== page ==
Minolta DiMAGE G400 Review

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Minolta DiMAGE G400

Steve's Conclusion

The DiMAGE G400 is a compact "pocket size" point-n-shoot 4-megapixel digital camera with a stylish and durable all-metal body. It's physically identical to its Konica sibling, the Revio KD-420z, and is the first product announced by the Konica Minolta Camera company, recently formed by the merger of Konica and Minolta. The G400's automatic exposure mode is simple enough for a beginner to capture high-quality images, and offers a range of control in Manual mode that will please an intermediate photographer.

Perhaps the most striking feature of the G400 is its remarkable shooting performance. Minolta claims that the G400's performance is improved over the G500, and our measurements are in agreement. From power-on until the first image was captured took only 7/10 second, so responsive that it will likely be ready to shoot before you are; you'll rarely miss that unposed spontaneous photo opportunity. Shutter lag, the time between depressing the shutter and capturing the image, measured less than 1/10 second when pre-focused, a remarkable performance for a consumer digicam; shutter lag including auto focus was an equally impressive 4/10 second. In single shot mode I was able to capture images at a rate of 1 every 2.5 seconds. The G400 offers two modes of continuous shooting: Continuous and Super Continuous. In Super Continuous mode The G400 was able to capture 3 images in one second, a rate that rivals some digital SLR's; in this mode the LCD viewfinder goes dark during the image capture process, so you'll use the optical viewfinder to follow a moving subject. In Continuous mode, shots could be captured at one second intervals; the G400 briefly shows the last image captured on the LCD in this mode, again you'll prefer to use the optical viewfinder if you are tracking a moving subject. The above times were measured using a SanDisk Ultra II 256mb SD memory card with no flash and Quick Review off, and include photographer response time and image capture; they are numbers that you can reproduce in real-world shooting conditions.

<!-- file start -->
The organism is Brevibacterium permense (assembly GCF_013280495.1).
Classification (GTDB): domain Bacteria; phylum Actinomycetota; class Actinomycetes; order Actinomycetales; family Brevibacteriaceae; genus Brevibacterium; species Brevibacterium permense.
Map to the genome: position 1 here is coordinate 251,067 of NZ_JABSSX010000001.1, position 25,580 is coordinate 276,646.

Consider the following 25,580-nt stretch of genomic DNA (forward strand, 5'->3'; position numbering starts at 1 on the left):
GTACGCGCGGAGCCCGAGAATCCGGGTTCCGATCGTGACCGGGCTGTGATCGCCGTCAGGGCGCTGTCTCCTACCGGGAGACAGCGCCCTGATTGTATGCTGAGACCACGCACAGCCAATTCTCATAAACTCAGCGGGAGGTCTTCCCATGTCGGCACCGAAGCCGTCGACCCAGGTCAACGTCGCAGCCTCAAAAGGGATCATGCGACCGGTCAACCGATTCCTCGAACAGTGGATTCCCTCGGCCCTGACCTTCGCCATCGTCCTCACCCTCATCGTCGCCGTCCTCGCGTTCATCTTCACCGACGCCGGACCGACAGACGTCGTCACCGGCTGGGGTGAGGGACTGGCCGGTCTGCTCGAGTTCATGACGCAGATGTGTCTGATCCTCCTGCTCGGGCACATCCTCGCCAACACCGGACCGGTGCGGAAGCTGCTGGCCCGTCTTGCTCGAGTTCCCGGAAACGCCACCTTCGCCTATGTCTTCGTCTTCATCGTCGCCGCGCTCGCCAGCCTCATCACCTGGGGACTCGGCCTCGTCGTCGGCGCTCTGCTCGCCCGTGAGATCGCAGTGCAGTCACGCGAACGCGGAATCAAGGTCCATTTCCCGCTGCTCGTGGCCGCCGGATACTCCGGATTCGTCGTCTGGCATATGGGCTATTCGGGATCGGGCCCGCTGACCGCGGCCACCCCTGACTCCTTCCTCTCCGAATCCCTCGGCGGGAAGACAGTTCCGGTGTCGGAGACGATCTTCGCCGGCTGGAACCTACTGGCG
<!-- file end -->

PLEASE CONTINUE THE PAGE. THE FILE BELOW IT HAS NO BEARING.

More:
While beginners will enjoy the simplicity of shooting in Automatic exposure and Scene modes, intermediate users will appreciate the flexibility of Program, Aperture Priority and Manual modes. Standard settings are provided for White Balance, Exposure compensation and ISO (Auto, 50, 100, 200 or 400). The aperture is only capable of two settings, fully open or fully closed, the actual aperture number being dependent on the lens' focal length. The shutter speeds are very flexible from 1/1000 sec all the way out to 15 seconds with many intermediate steps. The G400 offers an Auto exposure bracketing mode, but its usefulness is limited because the exposure steps are fixed at +/-.3EV. Your long exposures will benefit from automatic noise reduction that's applied to the image after capture.

Exposing the menu settings for the more advanced features, including Flash Brightness, Saturation, Contrast, Sharpness, Slow Shutter, and Color adjustments, takes a bit of work. First, you must activate Custom Functions on the Setup menu, then activate each of the settings you want to appear on the shooting menu. Having done that, you activate the shooting menu and make the changes you want. I'd hesitate to call the menu system "user friendly", and the pre-publication version of the manual I used wasn't of much help.